Bird Weekly – Photo Challenge – Birds With Red Feathers

Welcome to Week #27 of the Bird Weekly Photo Challenge. Week #27 challenge is Birds with Red Feathers.

Thought as we approached the holidays, red was a good color! Now, I know many of you will post Northern Cardinals and I can’t wait. I have some today, myself. Next week is Birds near the water or snow. I’m hoping some of you have cardinals in the snow because I sure don’t.

The feature image is a Pileated Woodpecker. The old Woody Woodpecker himself. More information on him below. Keep scrolling!


Northern Cardinal

Northern Cardinals are found in much of North America but not in most of the northwestern states. They can be seen off the mainland in Hawaii and Bermuda plus Central America. Within a couple of weeks of the time to build a nest, the female starts looking for possible sights. The male tags along behind her. He is her support system. The male and female will hold nesting material in their bills while calling back and forth as they assess each site. So when you hear one in one tree and another in a tree tweeting across the way and it is mating season, chances are they are in search mode for a home for their next brood.


Painted Bunting

Thought I would give you another look at the the Painted Bunting this week. This guy was gorging at the feeder located near the Ranger’s Station at Little Talbot Island State Park in Jacksonville, Florida.


House Finch

The House Finch is a North America bird that can also be found in Hawaii. They get along well with other song birds such as other finches, titmouse, chickadee, cardinals and others. They play nice with others and share the food at the feeders. They prefer the small, black oil sunflower seed. This bird was originally a bird of the western United States and Mexico. A few House Finches were turned loose on Long Island, New York in 1940 after many failed attempts to sell them as caged birds. They began to thrive and expanded their range into Canada and throughout the Eastern United States. The red of the male, seen above, comes from the pigments contained in its food during molt. The more pigment in the food, the redder the male. This one has been eating some dark pigment food. Females prefer to mate with the reddest males. Possibly because it gives them the greatest chance of a male to do his part in feeding the young.


Red-bellied Woodpecker

This Red-bellied Woodpecker let me go outside, sit on a rock about 6 feet from the feeders while he flew back and forth about 30 times from the feeders to the Palm Tree. He was stocking up for the winter. Totally oblivious that I was there or maybe just didn’t care. He was on a mission! This was my 15 minute break last Sunday and it was wonderful to be outside and capture this moment.


Red-headed Woodpecker

The Red-headed Woodpecker will occasionally visit feeders in the winter but I’ve never had one at my feeders. They prefer suet! We had to drive all the way to Georgia to the Okefenokee Wildlife Refuge to see this one. We saw 10 in all that day.


Red-winged Blackbird

The Red-winged Blackbird is predominant throughout North America. This male is quite striking in his silky black feathers with a spot of red and yellow, while the female is similar to most sparrows in color. She is a streaky brown. They can be found almost anywhere but are found in great numbers in marshes and wetlands. This one posed up right nicely while singing loudly at St. Marks Wildlife Refuge near Tallahassee, Florida.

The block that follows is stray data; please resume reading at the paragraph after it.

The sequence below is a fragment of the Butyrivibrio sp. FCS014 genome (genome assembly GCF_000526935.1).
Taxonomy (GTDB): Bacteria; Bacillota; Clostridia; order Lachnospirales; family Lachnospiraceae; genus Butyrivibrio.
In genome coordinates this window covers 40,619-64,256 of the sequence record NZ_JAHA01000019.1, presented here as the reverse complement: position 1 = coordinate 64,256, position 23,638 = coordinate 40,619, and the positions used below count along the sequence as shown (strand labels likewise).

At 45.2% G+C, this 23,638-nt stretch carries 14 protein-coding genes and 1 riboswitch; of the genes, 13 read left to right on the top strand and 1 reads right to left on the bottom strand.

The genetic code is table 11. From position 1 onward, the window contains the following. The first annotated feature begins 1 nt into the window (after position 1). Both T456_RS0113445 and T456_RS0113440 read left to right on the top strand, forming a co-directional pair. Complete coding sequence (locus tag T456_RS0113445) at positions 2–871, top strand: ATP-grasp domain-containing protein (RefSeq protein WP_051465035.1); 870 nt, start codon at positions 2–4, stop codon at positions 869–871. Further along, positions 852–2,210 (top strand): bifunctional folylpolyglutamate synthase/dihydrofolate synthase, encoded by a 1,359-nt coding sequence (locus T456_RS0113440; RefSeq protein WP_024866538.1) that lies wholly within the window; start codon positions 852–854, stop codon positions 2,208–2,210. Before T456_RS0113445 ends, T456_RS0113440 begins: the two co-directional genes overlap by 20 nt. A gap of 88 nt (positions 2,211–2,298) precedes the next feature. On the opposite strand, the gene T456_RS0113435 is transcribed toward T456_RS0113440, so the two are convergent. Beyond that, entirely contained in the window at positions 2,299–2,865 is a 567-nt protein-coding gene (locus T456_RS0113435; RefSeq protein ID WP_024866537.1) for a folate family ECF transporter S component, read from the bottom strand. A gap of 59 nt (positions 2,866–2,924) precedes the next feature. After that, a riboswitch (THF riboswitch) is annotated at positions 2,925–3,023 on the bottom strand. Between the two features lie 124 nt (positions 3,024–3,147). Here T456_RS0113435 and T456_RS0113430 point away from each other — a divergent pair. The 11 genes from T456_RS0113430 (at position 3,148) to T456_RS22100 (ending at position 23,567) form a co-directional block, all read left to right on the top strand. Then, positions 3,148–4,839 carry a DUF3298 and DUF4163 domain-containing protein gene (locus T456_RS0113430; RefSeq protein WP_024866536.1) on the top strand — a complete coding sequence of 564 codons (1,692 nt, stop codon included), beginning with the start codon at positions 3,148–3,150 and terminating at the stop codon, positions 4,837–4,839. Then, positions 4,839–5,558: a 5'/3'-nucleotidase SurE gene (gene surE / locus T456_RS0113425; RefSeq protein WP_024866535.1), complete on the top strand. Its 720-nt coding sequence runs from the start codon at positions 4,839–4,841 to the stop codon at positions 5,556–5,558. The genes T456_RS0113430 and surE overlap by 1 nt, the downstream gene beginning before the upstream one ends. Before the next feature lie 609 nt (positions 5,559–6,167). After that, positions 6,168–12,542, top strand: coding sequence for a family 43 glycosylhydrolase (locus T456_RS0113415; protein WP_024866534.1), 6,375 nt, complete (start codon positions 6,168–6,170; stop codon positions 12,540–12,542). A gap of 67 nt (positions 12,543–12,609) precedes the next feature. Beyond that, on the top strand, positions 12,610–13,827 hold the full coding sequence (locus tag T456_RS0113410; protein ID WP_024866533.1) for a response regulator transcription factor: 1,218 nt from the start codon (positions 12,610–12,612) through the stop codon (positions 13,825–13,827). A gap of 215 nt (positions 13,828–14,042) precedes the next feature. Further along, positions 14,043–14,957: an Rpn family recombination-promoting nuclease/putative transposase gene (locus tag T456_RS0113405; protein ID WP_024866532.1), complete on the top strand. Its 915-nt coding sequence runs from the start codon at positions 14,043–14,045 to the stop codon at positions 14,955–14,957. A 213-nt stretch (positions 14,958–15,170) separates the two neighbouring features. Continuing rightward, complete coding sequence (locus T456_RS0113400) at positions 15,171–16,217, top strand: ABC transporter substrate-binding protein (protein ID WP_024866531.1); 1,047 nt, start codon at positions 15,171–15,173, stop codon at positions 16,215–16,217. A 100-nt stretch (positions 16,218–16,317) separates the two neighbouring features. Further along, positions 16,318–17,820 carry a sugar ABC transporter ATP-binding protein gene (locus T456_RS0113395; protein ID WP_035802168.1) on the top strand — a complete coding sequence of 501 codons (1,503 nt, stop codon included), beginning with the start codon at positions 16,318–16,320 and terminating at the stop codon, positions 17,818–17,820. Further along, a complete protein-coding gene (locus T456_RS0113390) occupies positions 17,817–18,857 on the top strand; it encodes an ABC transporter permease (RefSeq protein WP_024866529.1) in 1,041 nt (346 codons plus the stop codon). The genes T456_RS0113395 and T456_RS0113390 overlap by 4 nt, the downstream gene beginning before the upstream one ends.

Red Crossbill

The Red Crossbill was on my target list when we visited Yellowstone National Park in September, 2019. This bird is in the finch family but the the bottom and top bills overlap allowing them to break unopened cones that give them an advantage over other finch species. They are quite adaptable and will nest wherever and whenever there is an abundant amount of food, sometimes even in the winter. There were a pair by the stone bed along the Yellowstone River while we were having a picnic lunch. This was the best of the photos. Life bird right here!


Pileated Woodpecker

The Pileated Woodpecker is the largest woodpecker in North America. They will sometimes visit backyard bird feeders, especially for suet. If you have a dead or dying tree on your property, consider leaving it as long as it isn’t a danger to property damage. The woodpeckers, along with nuthatches will forage and roost in these dead or dying trees.


Vermilion Flycatcher

Talk about a red feathered bird. The Vermilion Flycatcher’s genus name is Pyrocephalus which translates to “fire-headed”. There are 12 subspecies of the Vermilion Flycatcher that are found in the southwestern US down to Chile in South America. The male will bring a gift, such as a butterfly or flashy insect to the female when courting.

Cassin’s Finch

Cassin’s Finch is similar to the House Finch in color, but is found in the mountains of western North America. In the winter, they will visit feeders with sunflower seeds. Like the House Finch, the red comes from the pigments garnered from eating colorful foods like orange berries or firethorn plants. We captured this guy at Mt. Charleston just outside of Las Vegas, Nevada. It was a life bird for us at the time in 2016.

Upcoming challenges can be found on my Bird Weekly Challenge Page.

Until next week…Week #28 – Birds near or in the Water or Snow

75 Comments on “Bird Weekly – Photo Challenge – Birds With Red Feathers

    • I hope you get to one day. We have a pair living in our neighborhood and I’ve never gotten them on camera. These were taken in the woods somewhere. I don’t remember. It’s been a while. πŸ™‚

      Liked by 1 person

  1. Pingback: Hey Red! – One Woman's Quest II

    • Thank you Maria! πŸ™‚ I can’t wait to go birding in a few weeks! Being outside to capture the Red-bellied was like a breath of fresh air.